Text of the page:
Search HPS:

Entries in Closing (46)


Trois Pommes Patisserie Closing March 23

I first noticed a couple weeks ago that Trois Pommes Patisserie, the 7 year-old bakery on Fifth Avenue between Garfield and Carroll, had been put up for rent for $8,500/month. As expected, the bakery will be closing soon, and its last day will be March 23rd, owner Emily Isaac posted to Facebook. Here's the note:

"Dear Facebook Friends:
I am sad to report that we will be closing this location on 3/23. We will keep you posted on information about our new location. Thank you for a great almost seven years. Please join us at 5pm on the 23rd for a farewell party and bake sale. $10 will get you booze, food and all the baked goods you can grab."

While it hasn't been officially confirmed, rumor has it that the bakery will be moving to a new home in Sunset Park. For many, no stroll down 5th Avenue was complete without a stop into Trois Pommes, and it'll be missed. Make sure to stop in to pay your respects before it's gone for good.


Fifth Avenue's Eidolon to Close This Month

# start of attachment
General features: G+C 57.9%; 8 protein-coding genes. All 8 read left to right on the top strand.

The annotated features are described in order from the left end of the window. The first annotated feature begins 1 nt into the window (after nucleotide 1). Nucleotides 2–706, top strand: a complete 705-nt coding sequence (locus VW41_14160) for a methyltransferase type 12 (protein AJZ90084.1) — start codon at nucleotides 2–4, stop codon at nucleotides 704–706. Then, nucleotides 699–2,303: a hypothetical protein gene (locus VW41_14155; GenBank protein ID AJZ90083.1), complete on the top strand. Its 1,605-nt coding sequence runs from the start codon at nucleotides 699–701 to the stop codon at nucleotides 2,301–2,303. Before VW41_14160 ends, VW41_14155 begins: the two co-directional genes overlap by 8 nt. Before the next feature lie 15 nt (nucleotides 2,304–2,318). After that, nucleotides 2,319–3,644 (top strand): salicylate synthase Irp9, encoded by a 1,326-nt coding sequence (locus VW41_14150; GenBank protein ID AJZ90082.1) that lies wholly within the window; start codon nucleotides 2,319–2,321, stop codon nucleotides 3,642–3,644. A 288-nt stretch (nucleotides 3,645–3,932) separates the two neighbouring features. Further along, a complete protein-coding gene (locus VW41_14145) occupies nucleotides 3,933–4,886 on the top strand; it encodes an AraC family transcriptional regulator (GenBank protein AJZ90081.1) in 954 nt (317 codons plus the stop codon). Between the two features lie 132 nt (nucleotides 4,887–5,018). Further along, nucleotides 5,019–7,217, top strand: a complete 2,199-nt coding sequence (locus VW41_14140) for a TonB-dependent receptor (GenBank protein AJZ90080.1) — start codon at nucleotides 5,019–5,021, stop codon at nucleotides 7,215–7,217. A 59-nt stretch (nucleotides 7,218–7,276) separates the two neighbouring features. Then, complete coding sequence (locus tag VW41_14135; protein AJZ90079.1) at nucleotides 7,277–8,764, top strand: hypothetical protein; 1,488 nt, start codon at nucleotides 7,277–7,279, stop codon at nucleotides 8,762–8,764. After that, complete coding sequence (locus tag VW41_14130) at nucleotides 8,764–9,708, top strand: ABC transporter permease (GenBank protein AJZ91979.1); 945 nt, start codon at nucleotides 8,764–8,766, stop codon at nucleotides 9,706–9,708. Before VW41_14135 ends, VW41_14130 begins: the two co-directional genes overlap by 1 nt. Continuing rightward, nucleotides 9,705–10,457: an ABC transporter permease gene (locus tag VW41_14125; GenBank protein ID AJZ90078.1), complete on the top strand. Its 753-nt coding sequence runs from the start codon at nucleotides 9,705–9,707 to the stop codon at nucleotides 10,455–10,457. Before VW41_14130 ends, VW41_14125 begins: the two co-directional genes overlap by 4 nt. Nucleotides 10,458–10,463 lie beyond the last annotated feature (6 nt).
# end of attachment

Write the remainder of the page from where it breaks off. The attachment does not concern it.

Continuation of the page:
Eidolon, the boutique that's occupied 233 Fifth Avenue (between President and Carroll) since 1999, will be closing down this month, a sign on the shop's door notes. An increase in rent combined with decreased sales from so much competition are the main reasons for the closure, owner Amara Felice told Park Slope Stoop.

One of the first boutiques to open on an avenue that's now essentially lined with them, Eidolon specialized in handmade clothing and accessories, and was originally a co-op, owned by Felice and three other partners who all contributed merchandise. But the last remaining partner left in 2012, leaving Felice in charge.

She added that the next boutique to take over the space will still sell some of her designs, and should be opening by mid-February.


Dragonfly Boutique to Close December 1

Dragonfly Boutique, the shop specializing in mostly women's tops and Mexican-influenced jewerly and accessories on Fifth Avenue between Lincoln and St. Johns, will be closing by the end of the month, according to owner Umberto. "It just wasn't working out," he added.